My first was with Billy. Oh, I'll never forget it! That night under the dogwood tree, the air thick with perfume, and me with Billy. Or Bobby? Yes, that's right! Bobby! Or was it Ben? Oh, who knows. Anyway, it started with a B!
— Blanche reminiscing about her first time
Oh? Oh, I see, missy. So this is the thanks I get for all those cold nights when you were a baby crying, and I had to get up out of bed and grope around in the dark for my slippers and robe, make my way all the way downstairs and, scream for the governess?!
— Blanche upon learning that her daughter Rebecca is having a child via artificial insemination; "The Accurate Conception" (1989)


The Golden Girls (1985-1992)

The Golden Palace (1992-1993)

Empty Nest (1988-1995)

Nurses (1991-1994)



  • Over the course of The Golden Girls, Blanche has reportedly slept with at least 160 men.
  • Much like Blanche was the youngest of the Golden Girls, Rue McClanahan was the youngest of the four leading ladies. McClanahan was born in 1934, making her twelve years younger than both Arthur and White, and eleven years younger than Getty.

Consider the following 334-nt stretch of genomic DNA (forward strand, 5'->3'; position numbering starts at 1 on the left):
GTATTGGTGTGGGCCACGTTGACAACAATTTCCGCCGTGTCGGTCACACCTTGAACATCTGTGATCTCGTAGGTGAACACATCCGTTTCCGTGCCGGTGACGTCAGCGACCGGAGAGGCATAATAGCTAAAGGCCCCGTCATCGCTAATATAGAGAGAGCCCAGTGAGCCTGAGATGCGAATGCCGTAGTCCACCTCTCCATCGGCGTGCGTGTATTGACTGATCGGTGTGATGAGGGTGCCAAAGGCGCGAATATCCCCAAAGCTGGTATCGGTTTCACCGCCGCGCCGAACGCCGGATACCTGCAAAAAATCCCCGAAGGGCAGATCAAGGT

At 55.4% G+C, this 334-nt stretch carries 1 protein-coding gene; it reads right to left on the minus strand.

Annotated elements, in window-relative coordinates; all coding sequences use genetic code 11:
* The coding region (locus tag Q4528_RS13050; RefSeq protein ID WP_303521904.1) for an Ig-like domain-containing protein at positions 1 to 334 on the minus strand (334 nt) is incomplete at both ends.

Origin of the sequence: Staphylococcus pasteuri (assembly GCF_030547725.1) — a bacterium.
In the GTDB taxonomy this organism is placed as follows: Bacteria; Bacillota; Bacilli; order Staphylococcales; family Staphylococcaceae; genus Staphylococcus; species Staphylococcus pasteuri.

• Blanche's love life seems to have drawn parallels from Rue McClanahan's love life. Similarly to Blanche, McClanahan rushed through relationships to get married and hitched, going through five failed marriages with all five ex-husbands and painful lawsuits with two of her ex-husbands. Moreover, McClanahan was in an average of one to two years of marriage.
  • In some instances throughout the series, some of the characters state Blanche's full name is either Blanche Marie Devereaux or Blanche Elizabeth Devereaux. This may be because of the inconsistencies throughout the series due to changing scriptwriters per handful of episodes. It is gathered that Blanche's full name is Blanche Elizabeth Marie Hollingsworth-Devereaux or simply Blanche Elizabeth Marie Devereaux.
    • In the series premiere, Blanche's last name was given as Hollingsworth. Again, due to the changing of scriptwriters throughout the series, Blanche's name was then "corrected". Hollingsworth became Blanche's maiden name, and Devereaux became her married name.
    • In "Wham, Bam, Thank You, Mammy", Viola Watkins called her as "Blanche Marie Hollingsworth" because she was not aware that Blanche was married.[20]